Chrome-based Calculator app

Existing and new Chrome apps can run on Android using today's new tools

The picture you see above is Google's future. No, not a poorly designed calculator application that doesn't even fill the window it is drawn in, but the code behind it. You see, the same code that runs this Chrome packaged application was used, line for line, to build this Android application.

This is a very big deal.

It's part of a new set of developer tools that Google has put out today, designed to do one thing — run "native" Chrome packaged applications on Android and iOS. Using a new set of scripts and tools built around Apache's Cordova, the toolchain can take your HTML, JavaScript and CSS files currently used to make Chrome apps and wrap them neatly into a package that compiles and runs natively on Android or iOS.

While I'll leave the iOS development to someone more familiar with the platform, I spent the afternoon checking out just what it takes to turn a Chrome app into an Android app. I was surprised to learn that it's not all that much.

Using a few simple commands your existing (or new) Chrome apps can be wrapped into a project that will open in an IDE like Eclipse, or one that will easily build its own apk file with just a few commands at a terminal. These apps can be installed just like any other app, and are even able to be uploaded to Google Play or Apple's App Store.

Things are still a little rough around the edges, and not every API is supported just yet. But this is something that's going to keep growing, simply because it serves Google's best interests. And while it's not the perfect home-grown open solution, it is a fair and easy way for web developers to turn into mobile app developers with a few simple commands.

You can bet everyone will be keeping a watchful eye on this. In the meantime, to get started you can have a look at the overview of the project on GitHub, where you'll find links to everything you need.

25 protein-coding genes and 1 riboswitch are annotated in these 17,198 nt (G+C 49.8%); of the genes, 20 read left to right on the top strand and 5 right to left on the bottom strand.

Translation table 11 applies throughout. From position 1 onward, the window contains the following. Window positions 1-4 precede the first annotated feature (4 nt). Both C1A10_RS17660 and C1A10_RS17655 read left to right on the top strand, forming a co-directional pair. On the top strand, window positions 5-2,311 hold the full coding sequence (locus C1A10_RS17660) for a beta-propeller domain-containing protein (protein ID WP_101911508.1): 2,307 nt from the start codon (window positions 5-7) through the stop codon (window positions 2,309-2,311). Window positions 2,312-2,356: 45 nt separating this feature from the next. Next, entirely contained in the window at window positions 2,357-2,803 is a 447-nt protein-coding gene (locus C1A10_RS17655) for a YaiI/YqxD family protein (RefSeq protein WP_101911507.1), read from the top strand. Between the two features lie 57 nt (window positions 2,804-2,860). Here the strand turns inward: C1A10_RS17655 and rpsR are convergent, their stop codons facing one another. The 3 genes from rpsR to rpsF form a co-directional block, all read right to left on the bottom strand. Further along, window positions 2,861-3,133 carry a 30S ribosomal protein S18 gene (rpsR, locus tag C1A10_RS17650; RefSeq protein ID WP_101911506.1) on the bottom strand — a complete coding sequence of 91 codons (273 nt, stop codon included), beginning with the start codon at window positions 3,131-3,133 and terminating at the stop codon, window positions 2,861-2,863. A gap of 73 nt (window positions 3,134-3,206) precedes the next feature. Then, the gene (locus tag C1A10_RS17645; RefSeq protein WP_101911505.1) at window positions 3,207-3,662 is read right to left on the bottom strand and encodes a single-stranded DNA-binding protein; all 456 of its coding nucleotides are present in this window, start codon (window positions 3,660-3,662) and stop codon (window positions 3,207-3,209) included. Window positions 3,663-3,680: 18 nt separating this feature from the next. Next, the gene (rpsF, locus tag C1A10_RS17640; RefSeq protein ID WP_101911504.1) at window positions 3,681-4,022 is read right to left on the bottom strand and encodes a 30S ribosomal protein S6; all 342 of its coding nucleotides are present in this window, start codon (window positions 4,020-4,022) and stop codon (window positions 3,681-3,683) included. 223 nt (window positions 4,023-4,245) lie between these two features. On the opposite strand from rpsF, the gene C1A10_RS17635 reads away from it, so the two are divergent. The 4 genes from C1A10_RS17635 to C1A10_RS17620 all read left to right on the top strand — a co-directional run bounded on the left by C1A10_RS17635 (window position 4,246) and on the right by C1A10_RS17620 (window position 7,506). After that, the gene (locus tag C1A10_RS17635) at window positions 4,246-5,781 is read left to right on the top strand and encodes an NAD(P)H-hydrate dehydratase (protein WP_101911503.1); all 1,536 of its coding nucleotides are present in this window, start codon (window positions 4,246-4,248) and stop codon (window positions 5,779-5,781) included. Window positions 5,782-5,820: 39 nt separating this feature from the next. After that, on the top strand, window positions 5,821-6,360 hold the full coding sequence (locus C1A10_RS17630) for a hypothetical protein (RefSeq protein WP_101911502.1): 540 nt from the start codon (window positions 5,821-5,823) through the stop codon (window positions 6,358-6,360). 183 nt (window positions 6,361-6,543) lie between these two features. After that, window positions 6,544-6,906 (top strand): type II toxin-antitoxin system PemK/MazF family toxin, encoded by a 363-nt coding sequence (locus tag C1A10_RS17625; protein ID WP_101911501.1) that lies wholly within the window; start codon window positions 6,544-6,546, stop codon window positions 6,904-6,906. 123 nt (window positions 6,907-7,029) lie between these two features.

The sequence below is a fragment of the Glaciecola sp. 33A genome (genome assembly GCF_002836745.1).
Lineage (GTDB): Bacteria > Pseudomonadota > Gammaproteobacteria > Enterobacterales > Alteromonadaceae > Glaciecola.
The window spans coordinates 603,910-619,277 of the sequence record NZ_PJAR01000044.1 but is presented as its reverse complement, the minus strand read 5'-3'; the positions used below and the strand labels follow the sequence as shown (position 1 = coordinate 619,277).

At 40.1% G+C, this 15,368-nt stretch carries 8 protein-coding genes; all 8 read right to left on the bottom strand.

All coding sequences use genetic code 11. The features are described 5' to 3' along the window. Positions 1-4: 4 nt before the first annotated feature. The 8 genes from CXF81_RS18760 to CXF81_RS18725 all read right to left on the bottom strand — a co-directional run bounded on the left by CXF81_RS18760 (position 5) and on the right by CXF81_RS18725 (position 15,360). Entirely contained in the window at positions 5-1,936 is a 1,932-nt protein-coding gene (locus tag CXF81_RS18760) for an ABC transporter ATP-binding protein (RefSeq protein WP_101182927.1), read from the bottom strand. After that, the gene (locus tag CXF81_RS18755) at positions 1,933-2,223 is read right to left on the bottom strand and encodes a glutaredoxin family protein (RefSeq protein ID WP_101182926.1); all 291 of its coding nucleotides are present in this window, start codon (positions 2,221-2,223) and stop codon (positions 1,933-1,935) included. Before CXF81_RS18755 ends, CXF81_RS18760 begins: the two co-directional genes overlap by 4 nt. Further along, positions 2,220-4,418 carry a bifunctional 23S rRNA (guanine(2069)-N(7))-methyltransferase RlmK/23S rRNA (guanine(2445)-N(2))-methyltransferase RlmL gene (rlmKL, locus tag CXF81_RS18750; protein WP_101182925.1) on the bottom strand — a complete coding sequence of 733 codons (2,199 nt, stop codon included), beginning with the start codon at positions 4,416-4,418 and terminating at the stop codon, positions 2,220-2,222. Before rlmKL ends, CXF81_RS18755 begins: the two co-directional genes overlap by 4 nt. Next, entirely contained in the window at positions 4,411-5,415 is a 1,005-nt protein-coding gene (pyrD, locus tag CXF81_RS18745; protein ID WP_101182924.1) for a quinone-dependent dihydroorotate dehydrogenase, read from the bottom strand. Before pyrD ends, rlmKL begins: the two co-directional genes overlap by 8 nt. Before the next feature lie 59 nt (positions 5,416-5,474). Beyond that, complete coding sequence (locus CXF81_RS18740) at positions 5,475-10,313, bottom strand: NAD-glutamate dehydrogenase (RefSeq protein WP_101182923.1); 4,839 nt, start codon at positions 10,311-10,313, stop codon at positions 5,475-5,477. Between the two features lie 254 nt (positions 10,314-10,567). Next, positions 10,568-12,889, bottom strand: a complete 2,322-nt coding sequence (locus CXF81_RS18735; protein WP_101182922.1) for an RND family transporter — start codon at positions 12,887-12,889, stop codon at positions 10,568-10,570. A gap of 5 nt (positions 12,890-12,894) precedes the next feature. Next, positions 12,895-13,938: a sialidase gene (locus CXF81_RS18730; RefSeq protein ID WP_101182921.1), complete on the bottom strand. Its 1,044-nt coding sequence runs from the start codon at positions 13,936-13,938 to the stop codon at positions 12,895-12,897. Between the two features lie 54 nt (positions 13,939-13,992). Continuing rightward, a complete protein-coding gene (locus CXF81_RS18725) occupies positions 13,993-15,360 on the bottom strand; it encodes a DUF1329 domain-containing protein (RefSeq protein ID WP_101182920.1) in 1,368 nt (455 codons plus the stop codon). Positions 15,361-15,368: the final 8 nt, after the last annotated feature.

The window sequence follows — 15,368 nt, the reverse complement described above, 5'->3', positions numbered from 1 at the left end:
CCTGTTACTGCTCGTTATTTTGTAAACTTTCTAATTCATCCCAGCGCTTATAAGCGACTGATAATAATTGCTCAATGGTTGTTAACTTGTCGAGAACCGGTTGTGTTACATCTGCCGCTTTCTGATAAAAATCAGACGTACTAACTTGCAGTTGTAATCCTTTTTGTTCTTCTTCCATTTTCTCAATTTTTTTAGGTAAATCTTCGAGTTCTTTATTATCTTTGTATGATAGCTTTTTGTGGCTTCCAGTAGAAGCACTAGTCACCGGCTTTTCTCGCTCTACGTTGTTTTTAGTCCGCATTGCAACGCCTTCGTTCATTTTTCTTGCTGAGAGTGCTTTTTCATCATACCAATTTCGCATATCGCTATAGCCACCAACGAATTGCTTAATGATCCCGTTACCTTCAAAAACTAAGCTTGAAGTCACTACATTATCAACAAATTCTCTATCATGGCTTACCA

Source: Chromium Blog

 

Reader comments

Packaged Chrome apps come to Android and iOS with dev preview toolset

18 Comments

No, because this is converting HTML5/CSS/JavaScript programs into APK files that your Android would read. Most Android apps are written in Java or C++. Trying to turn Java or C++ into HTML or something your browser can read would be a real epic fail.

Posted from my Nexus 5

You can.!
It's called BlueStacks.

Posted from my "KNOX-FREE" 4.3 Sprint GS3 Maxx...!!!
(ZeroLemon 7000mah battery)

Amazingly it just occurred to me that most development done on Chromebooks is for web apps. How possible is it that now you will build an app on your Chromebook that can easily be deployed to Android, iOS, and the web? Will these tools work on a Chromebook?

Stuff like this makes me want to get into programming and app development. I love Android, and want to make apps for it, but I suck at programming. I'm an IT major in college. I want to do computer networking but my university requires me to take java programming. I'm currently on my third attempt at passing this Java class lol

Posted via Android Central App

Wish it was in reverse so all chrome devices get android apps.just imagine how popular the chrome book will be....

Posted via Android Central App from Nexus 7 2013